The vertical (left-hand) axis shows pollution figures for direct electric heating, gas and oil. The graph shifts to the right with increased COP or SPF of a heat pump (COP1 is the same as an electric heater).   As we can see, it’s relatively easy to work out a break-even SPFs compared to common heating methods. The more difficult question is ‘How much better should a heat pump be’?
At this point it seems important to turn our attention to what efficiency levels heat pump technology can offer, then to seek the compromise that all such designs are based upon; cost / benefit.   If very high COPs are attainable, but excessively costly to manufacture and install, they are probably of little benefit. At the other end of the spectrum; cheap low-efficiency systems may bring no carbon saving at all.  We need to look for application that are practical and affordable to install, and show a good CO2 saving.  The question to ask here is – is the particular application a good one for this technology?  Is it one where a high COP can be achieved without excessive installation cost. If not, maybe a different technology should be adopted – eg. If a boiler can be installed for 1/3 the cost, the money saved may allow some very serious insulation. The outcome might give a better net energy saving.  A holistic view is needed, and for heat pumps to compete- they need to be energy efficient.
My perception of people’s expectations for SPFs (annual COP) is that they have had a knock over the last year or so.  I had hoped that SPFs might pan-out around 4 – given some improvement in the technology over the years, however, it seems that many systems have in recent years, fallen short of  what’s-possible.
It seems to me that the industry is all too willing to go down the road of ‘mediocre’ efficiency. Indeed, for the heat pump industry to survive at all, installations must be affordable, so some are only too keen that, for example, an SPF of 3 is perceived as good – and who can blame them?.   Taking this further, if systems can be made that are cheap and easy to install, then break-even SPFs (compared to gas) might become attractive. A heat pump could possibly become a ‘convenient heating method’ with no environmental advantage.
So what efficiencies do we need?  The game on the DECC website titled ‘2050’ is worth a look. It shows how difficult it will be to achieve our carbon abatement targets by the year 2050. If we are to get even near, we need as much COP/SPF as we can get!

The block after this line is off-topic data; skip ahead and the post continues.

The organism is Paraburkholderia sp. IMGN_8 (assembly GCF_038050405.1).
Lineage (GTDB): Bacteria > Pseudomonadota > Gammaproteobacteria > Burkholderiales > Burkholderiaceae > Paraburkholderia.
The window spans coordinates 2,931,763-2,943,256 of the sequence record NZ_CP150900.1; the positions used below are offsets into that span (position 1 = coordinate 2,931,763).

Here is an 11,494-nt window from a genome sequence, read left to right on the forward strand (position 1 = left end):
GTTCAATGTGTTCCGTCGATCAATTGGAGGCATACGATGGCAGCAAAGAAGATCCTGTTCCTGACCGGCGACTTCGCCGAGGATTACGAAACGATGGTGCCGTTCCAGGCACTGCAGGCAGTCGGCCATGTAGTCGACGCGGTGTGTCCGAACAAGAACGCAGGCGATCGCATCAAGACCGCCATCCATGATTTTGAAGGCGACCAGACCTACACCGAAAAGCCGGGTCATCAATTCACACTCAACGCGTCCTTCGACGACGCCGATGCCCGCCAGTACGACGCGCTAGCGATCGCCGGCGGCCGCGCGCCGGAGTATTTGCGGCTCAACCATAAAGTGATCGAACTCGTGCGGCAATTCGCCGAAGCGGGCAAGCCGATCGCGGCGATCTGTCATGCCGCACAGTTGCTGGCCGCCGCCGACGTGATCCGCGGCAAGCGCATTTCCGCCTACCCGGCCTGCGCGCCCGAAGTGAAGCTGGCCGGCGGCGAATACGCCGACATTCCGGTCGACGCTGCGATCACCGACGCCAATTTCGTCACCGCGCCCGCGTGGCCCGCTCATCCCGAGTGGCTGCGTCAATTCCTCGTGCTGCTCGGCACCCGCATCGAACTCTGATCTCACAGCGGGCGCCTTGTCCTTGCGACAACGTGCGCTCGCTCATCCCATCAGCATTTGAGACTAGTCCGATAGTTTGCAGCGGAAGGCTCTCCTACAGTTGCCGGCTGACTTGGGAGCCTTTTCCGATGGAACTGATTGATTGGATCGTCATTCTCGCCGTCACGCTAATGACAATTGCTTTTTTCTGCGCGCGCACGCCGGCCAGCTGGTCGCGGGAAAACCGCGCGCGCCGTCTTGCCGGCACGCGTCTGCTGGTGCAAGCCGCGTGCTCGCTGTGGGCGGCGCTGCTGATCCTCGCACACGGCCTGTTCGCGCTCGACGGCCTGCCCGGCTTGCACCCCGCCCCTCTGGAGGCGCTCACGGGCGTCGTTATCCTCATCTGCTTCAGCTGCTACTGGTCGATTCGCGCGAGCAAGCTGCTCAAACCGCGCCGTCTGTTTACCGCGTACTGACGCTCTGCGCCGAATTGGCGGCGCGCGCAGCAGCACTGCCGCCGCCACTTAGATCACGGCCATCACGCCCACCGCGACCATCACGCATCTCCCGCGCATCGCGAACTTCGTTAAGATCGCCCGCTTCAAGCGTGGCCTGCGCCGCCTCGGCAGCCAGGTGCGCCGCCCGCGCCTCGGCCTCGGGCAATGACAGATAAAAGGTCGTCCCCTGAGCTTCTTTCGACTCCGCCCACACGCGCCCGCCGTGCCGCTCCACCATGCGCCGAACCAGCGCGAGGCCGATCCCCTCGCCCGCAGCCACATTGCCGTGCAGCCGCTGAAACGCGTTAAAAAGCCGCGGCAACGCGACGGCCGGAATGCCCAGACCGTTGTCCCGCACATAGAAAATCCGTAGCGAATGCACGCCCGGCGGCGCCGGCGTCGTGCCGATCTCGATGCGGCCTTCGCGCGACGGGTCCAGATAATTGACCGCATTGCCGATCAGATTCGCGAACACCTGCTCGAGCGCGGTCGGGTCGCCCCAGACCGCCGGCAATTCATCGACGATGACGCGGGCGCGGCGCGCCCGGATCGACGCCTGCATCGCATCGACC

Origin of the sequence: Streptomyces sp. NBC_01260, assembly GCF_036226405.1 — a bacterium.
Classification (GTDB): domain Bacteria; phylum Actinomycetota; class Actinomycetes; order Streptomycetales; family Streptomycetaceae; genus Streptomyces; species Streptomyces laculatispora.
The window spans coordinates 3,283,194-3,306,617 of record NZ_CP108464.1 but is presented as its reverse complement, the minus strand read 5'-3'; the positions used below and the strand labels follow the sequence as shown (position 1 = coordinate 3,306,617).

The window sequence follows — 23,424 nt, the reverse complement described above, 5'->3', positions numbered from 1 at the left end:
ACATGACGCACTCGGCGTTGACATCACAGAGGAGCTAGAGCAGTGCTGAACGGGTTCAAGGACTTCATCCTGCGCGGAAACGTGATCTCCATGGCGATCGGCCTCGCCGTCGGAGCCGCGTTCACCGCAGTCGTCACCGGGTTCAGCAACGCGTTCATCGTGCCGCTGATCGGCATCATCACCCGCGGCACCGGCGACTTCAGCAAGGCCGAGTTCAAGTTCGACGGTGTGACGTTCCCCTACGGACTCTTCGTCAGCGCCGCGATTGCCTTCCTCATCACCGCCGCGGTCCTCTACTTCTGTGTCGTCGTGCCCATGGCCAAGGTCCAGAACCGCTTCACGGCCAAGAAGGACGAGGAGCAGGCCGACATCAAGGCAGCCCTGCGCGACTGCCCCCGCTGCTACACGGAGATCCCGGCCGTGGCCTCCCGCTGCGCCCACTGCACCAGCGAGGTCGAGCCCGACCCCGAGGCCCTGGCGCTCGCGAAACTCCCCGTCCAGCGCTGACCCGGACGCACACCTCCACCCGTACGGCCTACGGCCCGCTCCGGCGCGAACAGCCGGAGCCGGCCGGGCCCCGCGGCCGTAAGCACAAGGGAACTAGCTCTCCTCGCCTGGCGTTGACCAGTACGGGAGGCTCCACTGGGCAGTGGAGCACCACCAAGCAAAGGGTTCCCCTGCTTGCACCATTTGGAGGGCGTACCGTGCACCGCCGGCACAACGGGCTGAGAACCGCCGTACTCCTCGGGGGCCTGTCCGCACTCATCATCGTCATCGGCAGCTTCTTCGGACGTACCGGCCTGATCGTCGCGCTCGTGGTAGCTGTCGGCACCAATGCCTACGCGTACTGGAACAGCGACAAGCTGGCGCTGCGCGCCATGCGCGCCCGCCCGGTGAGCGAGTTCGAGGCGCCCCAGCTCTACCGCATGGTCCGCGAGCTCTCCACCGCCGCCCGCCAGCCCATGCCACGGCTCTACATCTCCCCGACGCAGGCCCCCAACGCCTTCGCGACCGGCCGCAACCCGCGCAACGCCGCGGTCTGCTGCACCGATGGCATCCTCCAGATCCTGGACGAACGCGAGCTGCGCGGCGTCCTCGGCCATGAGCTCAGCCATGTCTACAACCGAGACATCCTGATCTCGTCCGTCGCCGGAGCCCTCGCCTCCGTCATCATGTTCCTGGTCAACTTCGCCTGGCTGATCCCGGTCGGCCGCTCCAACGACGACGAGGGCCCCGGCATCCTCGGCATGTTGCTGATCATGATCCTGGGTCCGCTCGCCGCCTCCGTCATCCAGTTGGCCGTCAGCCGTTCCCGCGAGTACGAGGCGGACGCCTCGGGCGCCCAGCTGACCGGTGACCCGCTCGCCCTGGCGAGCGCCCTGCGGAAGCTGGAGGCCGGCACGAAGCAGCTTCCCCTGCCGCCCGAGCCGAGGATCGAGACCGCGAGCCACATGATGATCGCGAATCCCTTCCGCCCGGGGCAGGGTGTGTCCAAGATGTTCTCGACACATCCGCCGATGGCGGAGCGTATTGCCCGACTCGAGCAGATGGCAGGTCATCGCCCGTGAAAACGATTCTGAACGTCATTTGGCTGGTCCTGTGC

The recently produced Emitter Guide  (  has been developed as a ‘guide’, not a design tool (‘Emitter’ referring to ‘heat emitters’ – radiators or underfloor). If I understand it correctly, the guide was produced to assist in ‘steering’ designers and installers towards better systems.  It has a well laid-out flow chart for the installer/designer to consider both new and existing radiator, and should be commended highly for its recommendation to stand-back and consider implications of improvements to thermal insulation, or reducing ventilation losses. This is a welcome deviation from the old just-do-my-bit ways of the industry. However, as I scan down the expected SPF figures for the various options of radiator oversize or underfloor heating pipe-spacing, The question I am asking myself is – how does anyone know what SPF to aim for?  I have considered this intangible question for many years, and I am still much in the dark.
The general drop in COP expectation is not helped in my view by the range of SPFs quoted on the emitter guide which, for the air source system, has a mid-range of 2.85, and the lowest figure (2.1) relates to CO2figures worse than gas.  If one were totally in the dark, one would probably be ‘swayed’ to thinking that an SPF of 3 was quite reasonable.   It is also important to note that the figures relate to space-heating only and since the vast majority of installations also heat hot water, and since DHW heating can occur with a relatively low COP in the region of 2 to 2.5, it is clear that some of the figures quoted will be pulled-down by DHW heating in practice.   With this in mind, the 6 star option (flow temperature only 35°C) could be viewed as ‘normal’ as opposed to the ‘exceptionally good’ that it might currently appear, being top of the list. 
I wonder at this point if those with a good handle on the environmental issues should get together with those who know what real-live SPFs are practically achievable, and give some guidance on what systems are worth pursuing, and which ones are not.   System designers need to know want level of system efficiency to aim for, otherwise there is a danger that other figures will be found, e.g. minimum standards, and these will be used as those targets.

I have added this intesting graph sent to me by John Logan of Maine USA (East Coast).  Its interesting to see their experience. John is a pioneer and proponent of the ‘Standing Column’ borehole system, and their experience looks impressive.  They are experiencing average COPs of 4.5. This shows an application and a climate that match well – here we have very competitive running costs and very good SPF.

The graph also shows a 12RLS2 air-air split systems with COP almost 3 – obviously fits well in their climate.  

Home Size 1,500 sq.ft., HP COP = 4.5, 12RLS2 COP = 2.97, Electricity $0.15, Pellets $250, Oil $3.50, Propane $3.00